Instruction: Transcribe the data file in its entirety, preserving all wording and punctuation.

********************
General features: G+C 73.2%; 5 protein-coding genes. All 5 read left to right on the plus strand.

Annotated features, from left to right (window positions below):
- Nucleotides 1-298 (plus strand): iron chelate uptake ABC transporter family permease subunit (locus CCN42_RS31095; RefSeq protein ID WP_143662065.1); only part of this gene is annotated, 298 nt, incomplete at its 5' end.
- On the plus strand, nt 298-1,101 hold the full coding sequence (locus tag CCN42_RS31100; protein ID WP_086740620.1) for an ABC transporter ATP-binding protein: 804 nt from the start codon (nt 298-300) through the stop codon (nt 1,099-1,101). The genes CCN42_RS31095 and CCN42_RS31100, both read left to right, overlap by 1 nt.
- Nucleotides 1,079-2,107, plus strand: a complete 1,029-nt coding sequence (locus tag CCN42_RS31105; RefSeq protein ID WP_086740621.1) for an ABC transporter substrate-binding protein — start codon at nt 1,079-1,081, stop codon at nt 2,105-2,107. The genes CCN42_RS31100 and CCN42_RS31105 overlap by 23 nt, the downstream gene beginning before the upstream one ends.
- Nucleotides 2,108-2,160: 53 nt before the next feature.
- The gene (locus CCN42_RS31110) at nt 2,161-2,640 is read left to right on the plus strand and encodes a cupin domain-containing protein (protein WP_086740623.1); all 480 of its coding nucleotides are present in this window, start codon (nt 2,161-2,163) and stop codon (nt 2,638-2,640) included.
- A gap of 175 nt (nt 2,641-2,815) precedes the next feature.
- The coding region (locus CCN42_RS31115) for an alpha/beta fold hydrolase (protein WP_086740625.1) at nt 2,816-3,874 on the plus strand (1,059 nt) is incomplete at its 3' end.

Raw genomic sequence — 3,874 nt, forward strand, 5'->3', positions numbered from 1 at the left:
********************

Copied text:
General features: G+C 73.2%; 5 protein-coding genes. All 5 read left to right on the plus strand.

Annotated features, from left to right (window positions below):
- Nucleotides 1-298 (plus strand): iron chelate uptake ABC transporter family permease subunit (locus CCN42_RS31095; RefSeq protein ID WP_143662065.1); only part of this gene is annotated, 298 nt, incomplete at its 5' end.
- On the plus strand, nt 298-1,101 hold the full coding sequence (locus tag CCN42_RS31100; protein ID WP_086740620.1) for an ABC transporter ATP-binding protein: 804 nt from the start codon (nt 298-300) through the stop codon (nt 1,099-1,101). The genes CCN42_RS31095 and CCN42_RS31100, both read left to right, overlap by 1 nt.
- Nucleotides 1,079-2,107, plus strand: a complete 1,029-nt coding sequence (locus tag CCN42_RS31105; RefSeq protein ID WP_086740621.1) for an ABC transporter substrate-binding protein — start codon at nt 1,079-1,081, stop codon at nt 2,105-2,107. The genes CCN42_RS31100 and CCN42_RS31105 overlap by 23 nt, the downstream gene beginning before the upstream one ends.
- Nucleotides 2,108-2,160: 53 nt before the next feature.
- The gene (locus CCN42_RS31110) at nt 2,161-2,640 is read left to right on the plus strand and encodes a cupin domain-containing protein (protein WP_086740623.1); all 480 of its coding nucleotides are present in this window, start codon (nt 2,161-2,163) and stop codon (nt 2,638-2,640) included.
- A gap of 175 nt (nt 2,641-2,815) precedes the next feature.
- The coding region (locus CCN42_RS31115) for an alpha/beta fold hydrolase (protein WP_086740625.1) at nt 2,816-3,874 on the plus strand (1,059 nt) is incomplete at its 3' end.

Raw genomic sequence — 3,874 nt, forward strand, 5'->3', positions numbered from 1 at the left: